University of Michigan alum and former College Fix student reporter Omar Mahmood is no stranger to controversy for being a journalist.
In 2014, when he penned a satirical column in the Michigan Review that mocked the left, he was accused of creating a “hostile environment” and was suspended by the mainstream campus newspaper, the Michigan Daily.
Mahmood, an open critic of social justice warriors, continued to be a favored target of the left on campus when, later that year, his dorm room door was vandalized with messages that labeled him a “dick” and “scum” and included an image of the devil, as well as eggs, gum and hot dogs.
But none of that intimidated or silenced Mahmood (pictured), as evidenced by his latest piece in USA Today, where he serves as a Collegiate Network journalism fellow.
Moved by the recent brutal murder of a 23-year-old journalism student at a university in Pakistan for allegedly making fun of the prophet Mohammed, Mahmood notes “a mob killed a journalism student because he didn’t believe. That could have been me.”
The April 21 opinion column, titled “Islam needs Islamophobia right now,” goes on to detail Mahmood’s upbringing in the Islamic traditions and his eventual rejection of those teachings, taking issue with the fact that “Mohammed sanctioned sexual slavery, encouraged his followers to kill anyone found committing homosexual acts, and prophesied a climactic battle between Jews and Muslims in which the Jews would be exterminated. Of women, he said: ‘Is not the witness of a woman equal to the witness of half a man? … This is the deficiency in her intellect.'”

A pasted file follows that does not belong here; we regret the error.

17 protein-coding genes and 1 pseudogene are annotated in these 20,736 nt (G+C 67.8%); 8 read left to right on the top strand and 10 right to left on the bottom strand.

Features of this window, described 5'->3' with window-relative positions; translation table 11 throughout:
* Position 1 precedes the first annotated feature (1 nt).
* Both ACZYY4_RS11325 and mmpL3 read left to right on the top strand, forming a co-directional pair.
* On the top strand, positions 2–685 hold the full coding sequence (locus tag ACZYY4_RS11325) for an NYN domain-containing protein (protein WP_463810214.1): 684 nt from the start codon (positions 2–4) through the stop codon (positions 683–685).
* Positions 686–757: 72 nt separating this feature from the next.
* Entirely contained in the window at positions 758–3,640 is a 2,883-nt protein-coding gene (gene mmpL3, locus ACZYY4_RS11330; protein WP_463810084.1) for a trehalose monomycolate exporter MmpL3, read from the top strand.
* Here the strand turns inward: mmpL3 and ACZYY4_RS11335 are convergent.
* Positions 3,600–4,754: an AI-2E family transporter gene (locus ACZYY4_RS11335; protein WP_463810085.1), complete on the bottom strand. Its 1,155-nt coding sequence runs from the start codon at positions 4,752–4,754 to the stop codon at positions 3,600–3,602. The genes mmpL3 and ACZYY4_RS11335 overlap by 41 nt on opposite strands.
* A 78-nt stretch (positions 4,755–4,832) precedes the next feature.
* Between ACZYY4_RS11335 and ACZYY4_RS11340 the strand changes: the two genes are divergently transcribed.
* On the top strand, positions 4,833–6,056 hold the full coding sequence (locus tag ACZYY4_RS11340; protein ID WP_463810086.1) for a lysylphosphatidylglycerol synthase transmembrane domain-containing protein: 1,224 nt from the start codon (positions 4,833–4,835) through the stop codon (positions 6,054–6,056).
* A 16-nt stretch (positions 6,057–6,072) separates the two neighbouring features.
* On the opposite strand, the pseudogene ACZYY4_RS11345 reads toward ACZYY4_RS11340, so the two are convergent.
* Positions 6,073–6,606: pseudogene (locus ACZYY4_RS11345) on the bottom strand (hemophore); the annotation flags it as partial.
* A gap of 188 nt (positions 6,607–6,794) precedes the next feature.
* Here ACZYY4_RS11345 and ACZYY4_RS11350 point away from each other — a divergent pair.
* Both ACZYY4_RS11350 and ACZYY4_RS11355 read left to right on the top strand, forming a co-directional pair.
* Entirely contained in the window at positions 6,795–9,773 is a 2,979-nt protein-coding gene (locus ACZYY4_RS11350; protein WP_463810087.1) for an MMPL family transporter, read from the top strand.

Mahmood, a self-described atheist and apostate from Islam, takes issue with the fact that “more than 40 people in 2015 were on death row or serving life sentences for blasphemy in Pakistan, more than anywhere else in the world.”
Relentless in his honesty, Mahmood asserts “Islam is in crisis.”
“Our religion’s association with terrorism is the most unnerving product of this crisis. When a suicide bomber blows himself up or a jihadist plows a truck through a crowd, or a mob murders someone for blasphemy, the standard response is to deny that it has anything to do with Islam, and to ring the #Islamophobia alarm bells,” he writes. “But it is dishonest to blame everything from gun laws to climate change as cause for terrorism, all so we can avoid opening the book on Islam.”
In the end, it is the brutal murder-by-mob of an enraged group of Islamic extremists that moved Mahmood to pen such a dangerous piece for a national news outlet, outing himself in an extreme and public way as a critic of Islam — something that could very well prompt a fatwa against him:
Mashal’s death is a reminder to us in the West how precious our freedom of speech is. But even in America, I have lost some of my closest friends for criticizing the prophet’s edicts on homosexuality at the University of Michigan. And although we are far away from lynching a student for criticizing Islam, our college campuses are perhaps the last place one can hear honest criticism of Islam. It has been said that Islamophobia is “a word created by fascists, and used by cowards, to manipulate morons.” It is hard not to see reason for this definition nowadays. A political double standard has made Islam a hallowed victim — criticizing this religion, maybe even suggesting that Mashal’s lynching had anything to do with Islam, will get you labeled an Islamophobe.
Please read — and share — the full column.
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